By Reneé Diaz
and Alexandria Osborne
WNPA News Service
Mary Le Nguyen stood in front of a group of 70 abortion-rights activists on the Capitol steps for a “reproductive freedom rally” in early January and she shared her personal story of being a survivor of sexual abuse.
“This is not about power shifting from here to here. I want people to like us to have the power,” Nguyen said, as she protested with Pro-Choice Washington. “I want us all to be more powerful, but that means we need to slow down together and see that reproductive justice is more than just about abortions.”
This legislative session marks the first since Roe vs. Wade was overturned and House Democrats say they want to pass a number of bills protecting abortion rights.
One bill will need voter approval.
Senate Joint Bill 8202, sponsored by Sen. Karen Keiser, D-Des Moines, proposes amending the state Constitution to guarantee an individual’s right to have an abortion or choose contraception.
For the bill to move forward, it needs a two-thirds majority in The House and Senate before being placed on a statewide ballot for approval.
“We need to face the potential consequence of not having a constitutional guarantee for reproductive freedom,” Keiser said.
“Reproductive freedom is not just about abortion,” said Sequim’s Vicki Lowe, from American Indian Health Commission for Washington State. “This is not a decision to be made by the government. I never thought to think my children and grandchildren would have fewer rights than I did. Reproductive freedom is about choosing what happens to our bodies.”
Gov. Jay Inslee attended his first bill hearing of the legislative session in support of SJR 8202.
“A woman’s right of choice is so fundamental, in the most intimate decision of her life, it cannot be left to the whims of who happens to sit on the bench, or who happens to sit in the Legislature,” Inslee said.
Sen. Patty Kuderer, D-Bellevue, a co-sponsor of SJR 8202, also spoke in favor of passage.
“There’s been a call to restore reproductive justice across this country from all age groups, from young people who are most impacted, to working parents and to the older population who marched and sacrificed to earn the right to choose,” Kuderer said.
State Attorney General Bob Ferguson and other Washington lawmakers, including House Speaker Laurie Jinkins, D-Tacoma; Sen. Yasmin Trudeau, D-Tacoma; Rep. Sharlett Mena, D-Tacoma; Rep. Marcus Riccelli, D-Spokane; and Rep. Darya Farivar, D-Seattle; and Sen. Emily Randall D-Bremerton, joined protestors at their early January rally and delivered speeches on the abortion rights bills they are planning to pass this legislative session.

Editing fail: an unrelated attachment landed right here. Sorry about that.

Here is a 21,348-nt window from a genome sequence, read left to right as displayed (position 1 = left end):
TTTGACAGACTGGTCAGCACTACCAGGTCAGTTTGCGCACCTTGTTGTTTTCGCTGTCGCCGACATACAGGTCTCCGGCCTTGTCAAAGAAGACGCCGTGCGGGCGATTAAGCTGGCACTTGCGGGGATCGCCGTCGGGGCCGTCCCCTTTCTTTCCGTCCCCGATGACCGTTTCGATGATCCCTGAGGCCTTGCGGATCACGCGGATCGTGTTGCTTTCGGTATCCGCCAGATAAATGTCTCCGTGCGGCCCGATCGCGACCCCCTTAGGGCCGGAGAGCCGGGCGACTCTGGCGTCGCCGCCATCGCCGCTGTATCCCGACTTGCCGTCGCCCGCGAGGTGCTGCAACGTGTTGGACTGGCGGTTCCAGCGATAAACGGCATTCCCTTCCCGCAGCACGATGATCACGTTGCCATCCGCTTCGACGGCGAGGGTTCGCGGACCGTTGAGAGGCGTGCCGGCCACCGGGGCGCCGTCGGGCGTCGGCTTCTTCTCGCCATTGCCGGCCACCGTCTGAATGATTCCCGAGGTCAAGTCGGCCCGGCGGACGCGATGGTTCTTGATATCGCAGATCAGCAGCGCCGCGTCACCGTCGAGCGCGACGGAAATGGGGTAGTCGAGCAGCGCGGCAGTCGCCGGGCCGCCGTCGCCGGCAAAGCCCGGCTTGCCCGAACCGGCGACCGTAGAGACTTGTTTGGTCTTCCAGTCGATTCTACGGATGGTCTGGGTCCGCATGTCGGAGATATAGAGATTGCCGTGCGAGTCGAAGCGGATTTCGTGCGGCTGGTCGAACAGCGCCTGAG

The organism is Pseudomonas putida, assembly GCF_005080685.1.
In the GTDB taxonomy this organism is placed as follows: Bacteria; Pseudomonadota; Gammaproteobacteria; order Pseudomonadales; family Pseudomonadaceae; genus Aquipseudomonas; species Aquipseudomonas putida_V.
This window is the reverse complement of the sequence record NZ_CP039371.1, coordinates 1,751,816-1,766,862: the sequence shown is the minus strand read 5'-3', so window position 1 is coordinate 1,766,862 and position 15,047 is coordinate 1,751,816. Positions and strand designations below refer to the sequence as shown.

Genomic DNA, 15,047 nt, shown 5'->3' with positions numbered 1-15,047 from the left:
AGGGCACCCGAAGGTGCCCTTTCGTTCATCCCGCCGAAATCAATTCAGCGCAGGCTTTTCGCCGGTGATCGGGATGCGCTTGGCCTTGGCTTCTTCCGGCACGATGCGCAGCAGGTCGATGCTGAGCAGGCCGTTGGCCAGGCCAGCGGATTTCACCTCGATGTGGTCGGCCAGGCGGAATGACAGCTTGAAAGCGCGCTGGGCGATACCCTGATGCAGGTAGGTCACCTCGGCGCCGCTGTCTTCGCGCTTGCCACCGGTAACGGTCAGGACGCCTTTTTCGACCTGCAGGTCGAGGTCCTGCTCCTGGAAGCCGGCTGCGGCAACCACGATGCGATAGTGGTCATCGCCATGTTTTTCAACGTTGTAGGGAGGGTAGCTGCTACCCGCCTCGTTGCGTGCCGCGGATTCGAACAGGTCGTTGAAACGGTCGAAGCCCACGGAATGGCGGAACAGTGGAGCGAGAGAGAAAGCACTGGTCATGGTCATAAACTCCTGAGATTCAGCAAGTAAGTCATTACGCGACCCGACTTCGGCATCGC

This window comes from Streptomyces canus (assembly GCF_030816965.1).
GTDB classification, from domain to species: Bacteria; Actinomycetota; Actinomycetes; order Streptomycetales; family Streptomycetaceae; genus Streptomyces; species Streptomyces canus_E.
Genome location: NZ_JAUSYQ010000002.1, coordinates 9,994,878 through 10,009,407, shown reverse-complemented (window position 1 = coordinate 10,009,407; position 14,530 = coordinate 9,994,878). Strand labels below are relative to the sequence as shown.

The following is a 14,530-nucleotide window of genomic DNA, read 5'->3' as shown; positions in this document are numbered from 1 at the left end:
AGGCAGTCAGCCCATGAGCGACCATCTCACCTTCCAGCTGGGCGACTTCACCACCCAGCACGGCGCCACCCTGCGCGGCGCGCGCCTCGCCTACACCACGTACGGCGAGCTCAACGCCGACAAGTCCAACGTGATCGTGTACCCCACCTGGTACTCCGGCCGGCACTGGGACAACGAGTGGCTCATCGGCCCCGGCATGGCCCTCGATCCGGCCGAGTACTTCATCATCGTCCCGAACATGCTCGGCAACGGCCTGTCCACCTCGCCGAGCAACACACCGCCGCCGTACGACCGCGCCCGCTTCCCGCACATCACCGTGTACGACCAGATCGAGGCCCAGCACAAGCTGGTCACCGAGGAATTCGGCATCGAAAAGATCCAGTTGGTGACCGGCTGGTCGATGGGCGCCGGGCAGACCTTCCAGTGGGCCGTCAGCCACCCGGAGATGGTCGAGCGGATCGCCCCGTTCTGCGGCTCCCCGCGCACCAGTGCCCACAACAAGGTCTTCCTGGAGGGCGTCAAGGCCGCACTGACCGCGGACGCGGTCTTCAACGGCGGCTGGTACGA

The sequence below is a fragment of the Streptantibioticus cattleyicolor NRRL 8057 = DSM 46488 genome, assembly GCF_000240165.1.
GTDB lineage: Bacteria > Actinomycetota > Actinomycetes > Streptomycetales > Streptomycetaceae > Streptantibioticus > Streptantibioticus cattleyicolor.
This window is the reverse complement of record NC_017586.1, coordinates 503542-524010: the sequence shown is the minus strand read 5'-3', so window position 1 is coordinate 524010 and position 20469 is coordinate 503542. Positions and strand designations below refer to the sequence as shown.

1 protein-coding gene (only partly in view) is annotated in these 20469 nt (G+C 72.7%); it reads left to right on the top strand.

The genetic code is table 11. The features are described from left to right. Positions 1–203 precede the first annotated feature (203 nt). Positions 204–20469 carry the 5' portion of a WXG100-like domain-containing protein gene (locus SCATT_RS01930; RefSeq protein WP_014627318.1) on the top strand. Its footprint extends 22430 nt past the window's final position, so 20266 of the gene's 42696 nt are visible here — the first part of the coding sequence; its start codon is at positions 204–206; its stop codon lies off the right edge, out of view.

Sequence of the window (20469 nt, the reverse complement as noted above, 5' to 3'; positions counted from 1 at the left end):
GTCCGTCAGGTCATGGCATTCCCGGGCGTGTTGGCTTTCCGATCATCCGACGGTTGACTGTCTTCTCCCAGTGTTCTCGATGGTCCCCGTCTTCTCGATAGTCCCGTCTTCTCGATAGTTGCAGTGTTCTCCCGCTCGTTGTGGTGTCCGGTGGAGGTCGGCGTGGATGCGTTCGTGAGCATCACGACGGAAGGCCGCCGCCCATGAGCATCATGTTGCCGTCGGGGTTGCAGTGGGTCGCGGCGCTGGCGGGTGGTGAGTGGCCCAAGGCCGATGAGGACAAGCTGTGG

While Democrats seem mostly united in support of the measures, a large number of people across the state signed up to oppose the measure at its public hearing.
For online testimony, 309 people signed on in favor, and 608 signed on in opposition.
“I gave birth to a beautiful daughter who is now 27 years old. I can’t imagine this world without my daughter, and I do not live with the regret of ending a life,” Julie Barrett, president of Conservative Ladies of Washington, said.
The “reproductive freedom rally” in early January was countered by a group of 15 anti-abortion activists across the street. They wore bright red t-shirts and held signs that showed photos of fetuses 10 weeks old. “Am I human?” some of the signs asked.
But many people at the hearing and at the protest said they were shocked when Roe vs. Wade was overturned.
Proposed law shields businesses from out-of-state abortion claims
Washington State employers will receive tools against retaliation from states with anti-abortion laws if a bill presented in the Senate is passed.
Senate Bill 5260, by Sen. Karen Keiser, D-Des Moines, is one of five reproductive rights bills presented to the Senate on Jan. 24.
“I thought perhaps Washington State should try and create a safe harbor for the companies in our state who are trying to help their employees in anti-abortion states,” Keiser said.
Keiser said she worked on SB 5260 because she has seen states like Florida and Texas who threatened retaliation against companies who offered reimbursement for travel costs to employees who sought out-of-state abortion services.
SB 5260 would allow employers in Washington to recover damages and costs associated with an out-of-state judgment where liability is based on providing assistance for reproductive care services. An employer would be allowed to file a civil action against a retaliating party to recover damages, costs and other equitable relief.
Until Jan. 1, 2033, the bill would provide a public utility or business and occupation tax credit for charitable contributions made to certain organizations providing reproductive healthcare services.